As a teenager, I found myself growing up in a community dominated by Korean culture. Many of my high school and college friends were Korean and loved to go for late night supper at nearby K-town after a night out. Thanks to this, I became very well-versed in their cuisine despite not speaking much Korean. So imagine my excitement when I finally got to visit Seoul last year! It’s like I was going to food heaven.
Without further ado, here is a round-up of my favorite traditional Korean meals, in no particular order:
1. Spicy Korean Ramyun with Cheese topping
Yeah, I know this sounds weird. I was skeptical when I first heard about it too but in practice, it really works! A bowl of Ramyun is usually served piping hot so the cheese would melt and blend with the spicy soup, which gives the dish a slightly creamy texture. Think of it like a spicy mac and cheese. The cheese also helps to tone down the spiciness a little bit.
The best part is? you can easily make this at home too! Just boil some instant Korean ramyun (I personally love the Nong Shim or Jin Ramyun brand) and put kraft singles right before serving. Add Kimchi if you like.
Wanna know the first thing I did when I landed in Seoul? I looked for Kimbap. It looks like sushi rolls but the taste is totally different. For one, all the ingredients in Kimbap are fully cooked. There is also a hint of sesame oil in it, making the taste a stronger than Japanese Sushi rolls. And delicious of course.
3. Korean Savory Pancake (Pajeon)
These are. So. delicious. Korean pancakes use a special type of rice flour which gives it a more “bouncy” or chewy texture than the pancakes you know. There are usually two kinds of Pajeon – Green Onion or Seafood, and you eat it by dipping in a light soy sauce. A side of Kimchi is a must of course.
4. Soup, soup, and more soup!
I love soup and there is no shortage of hot soup in Korean cuisine. The ones pictured above are (from left to right): Doenjang Jjigae – Stew made of soybean paste, Kimchi soup – Soup made from Kimchi, and my personal favorite: Soon Doo Boo – Spicy soft tofu, which is usually served still boiling and with a side of whole egg you can crack and mix into the soup so it will be soft-boiled.
5. All. The. Street. Food.
Given the theme of my instagram, do I need to explain how much I love street food? Go to any popular hangout area in Seoul and you’re bound to find street food vendors lining up.
6. Glorious, glorious Korean BBQ
I once told my friend that my choice of last meal would be Korean BBQ. And I stand by that choice to this day. The way to eat Korean BBQ is to grill the meat yourself to the desired doneness, put it on a piece of lettuce, add raw garlic, green chili and a bit of Gochujang (Korean chili paste) and sesame oil, wrap it all in lettuce and then pop the entire thing in your mouth. The fresh crunchy texture of the lettuce pairs really well with the juicy meat! Also, you eat less carb this way and that’s healthy right?! (Don’t tell me otherwise)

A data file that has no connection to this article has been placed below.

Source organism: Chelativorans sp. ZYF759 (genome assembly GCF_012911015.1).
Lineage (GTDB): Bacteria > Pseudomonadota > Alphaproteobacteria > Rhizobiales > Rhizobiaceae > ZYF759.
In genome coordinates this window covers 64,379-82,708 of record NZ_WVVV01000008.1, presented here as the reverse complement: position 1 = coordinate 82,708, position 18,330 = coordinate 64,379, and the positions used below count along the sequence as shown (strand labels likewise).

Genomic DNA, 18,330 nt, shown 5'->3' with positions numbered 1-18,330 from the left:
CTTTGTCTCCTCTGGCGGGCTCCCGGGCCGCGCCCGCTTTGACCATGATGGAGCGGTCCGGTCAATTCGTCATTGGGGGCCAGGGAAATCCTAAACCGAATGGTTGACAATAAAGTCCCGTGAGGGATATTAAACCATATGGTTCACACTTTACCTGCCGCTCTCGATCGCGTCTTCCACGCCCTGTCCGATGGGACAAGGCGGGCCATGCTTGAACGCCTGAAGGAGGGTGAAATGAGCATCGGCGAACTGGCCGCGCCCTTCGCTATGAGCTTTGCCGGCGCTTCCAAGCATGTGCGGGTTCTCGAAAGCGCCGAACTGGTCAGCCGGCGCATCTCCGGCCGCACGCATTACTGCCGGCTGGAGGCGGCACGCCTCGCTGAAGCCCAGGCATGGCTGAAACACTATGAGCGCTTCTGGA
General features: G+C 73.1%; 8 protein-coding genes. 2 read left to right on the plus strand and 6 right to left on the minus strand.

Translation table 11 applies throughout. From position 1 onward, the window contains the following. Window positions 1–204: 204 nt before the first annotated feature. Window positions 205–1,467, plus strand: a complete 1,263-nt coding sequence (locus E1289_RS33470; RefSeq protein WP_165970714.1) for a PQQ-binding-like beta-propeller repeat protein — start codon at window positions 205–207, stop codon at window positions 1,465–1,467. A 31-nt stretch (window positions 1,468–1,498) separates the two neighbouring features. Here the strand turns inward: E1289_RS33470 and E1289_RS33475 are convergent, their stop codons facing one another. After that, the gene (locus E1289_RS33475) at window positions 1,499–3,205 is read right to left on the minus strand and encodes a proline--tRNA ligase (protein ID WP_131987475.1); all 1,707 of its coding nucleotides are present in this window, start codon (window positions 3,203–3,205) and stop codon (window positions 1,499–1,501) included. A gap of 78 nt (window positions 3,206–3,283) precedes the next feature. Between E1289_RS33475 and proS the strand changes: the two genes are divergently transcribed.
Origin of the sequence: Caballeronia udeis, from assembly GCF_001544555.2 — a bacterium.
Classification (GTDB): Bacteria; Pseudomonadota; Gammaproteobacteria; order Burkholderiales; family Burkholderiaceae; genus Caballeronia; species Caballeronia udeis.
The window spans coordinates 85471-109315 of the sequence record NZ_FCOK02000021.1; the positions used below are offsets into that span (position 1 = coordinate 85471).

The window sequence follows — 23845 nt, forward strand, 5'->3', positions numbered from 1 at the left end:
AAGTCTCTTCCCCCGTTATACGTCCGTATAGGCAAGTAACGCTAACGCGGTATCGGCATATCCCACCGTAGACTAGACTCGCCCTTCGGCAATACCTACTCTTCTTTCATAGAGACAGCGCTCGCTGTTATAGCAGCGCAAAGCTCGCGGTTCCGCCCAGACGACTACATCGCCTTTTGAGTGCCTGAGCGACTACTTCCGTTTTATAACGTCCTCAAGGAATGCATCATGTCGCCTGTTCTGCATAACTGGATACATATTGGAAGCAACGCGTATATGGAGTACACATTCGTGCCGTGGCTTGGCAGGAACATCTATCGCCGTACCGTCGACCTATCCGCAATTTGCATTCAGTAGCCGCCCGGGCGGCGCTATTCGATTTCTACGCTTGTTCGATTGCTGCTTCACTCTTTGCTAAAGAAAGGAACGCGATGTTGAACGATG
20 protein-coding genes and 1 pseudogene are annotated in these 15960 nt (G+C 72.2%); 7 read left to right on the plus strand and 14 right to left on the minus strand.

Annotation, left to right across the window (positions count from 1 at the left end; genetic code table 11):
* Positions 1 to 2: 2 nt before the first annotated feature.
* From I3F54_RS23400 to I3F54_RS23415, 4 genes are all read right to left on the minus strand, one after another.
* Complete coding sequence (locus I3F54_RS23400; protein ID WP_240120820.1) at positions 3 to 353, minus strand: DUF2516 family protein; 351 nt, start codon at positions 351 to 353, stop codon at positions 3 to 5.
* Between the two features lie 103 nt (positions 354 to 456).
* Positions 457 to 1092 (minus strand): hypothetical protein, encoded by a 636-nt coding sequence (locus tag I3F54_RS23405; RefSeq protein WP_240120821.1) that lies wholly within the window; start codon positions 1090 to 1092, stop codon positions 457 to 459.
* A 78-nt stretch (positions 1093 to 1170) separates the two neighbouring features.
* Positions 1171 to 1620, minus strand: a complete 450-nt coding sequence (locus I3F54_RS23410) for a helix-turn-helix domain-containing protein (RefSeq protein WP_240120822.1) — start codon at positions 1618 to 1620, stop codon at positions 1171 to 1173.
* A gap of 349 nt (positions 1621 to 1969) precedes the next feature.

Aside of the grilled beef and pork, there is also a Korean dish that calls for chicken, rice cakes, and vegetables stir-fried with Gochujang (Korean chili paste) in a huge pan and eaten communally on the table. It’s called Dak Galbi, a local specialty of Chuncheon.
A little Korean trivia for you: “dak” means chicken!
Humankind had been drinking beer for a very long time. Somewhere along the way, smart Koreans figured out that fried chicken and beer goes really, really well together and made this a drinking tradition.
The name ‘Chimaek’ is a combination of ‘chicken’ and ‘maekju’, which means beer in Korean. Chimaek fits right into the Korean drinking culture and became a popular food item to have delivered. You can even have it delivered to a park if you happen to be out picnic-ing with your friends.
Everyone knows soju, but do they know Makgeolli? This rice wine is so light tasting but still very potent, making it a dangerous beverage to drink if you are a lightweight. I personally can’t get enough of it! Too bad it gives me the worst hangover the next day…
It’s not just any shaved ice, it’s shaved milk ice! The ice is shaved so thin that it feels like you are eating milk-flavored (clean) snow. Usually served with red beans and rice cake as pictured above, or powdered sesame seeds and rice cake. Yes, there are tons of rice cakes in Korean cuisine.
10. Banana Milk
Loved by many Koreans for its nostalgic value, adored by visitors for its delicious taste. My friend told me specifically to get this drink when I arrive in Seoul, and I almost dismissed her. But I kept seeing this unique bottle packaging everywhere I go, so I finally gave it a try – and I can see why this drink is so popular! I never thought banana and milk would be a good combination, but it really works.
Do you have any Korean dish you love that I didn’t mention? Comment below and let me know!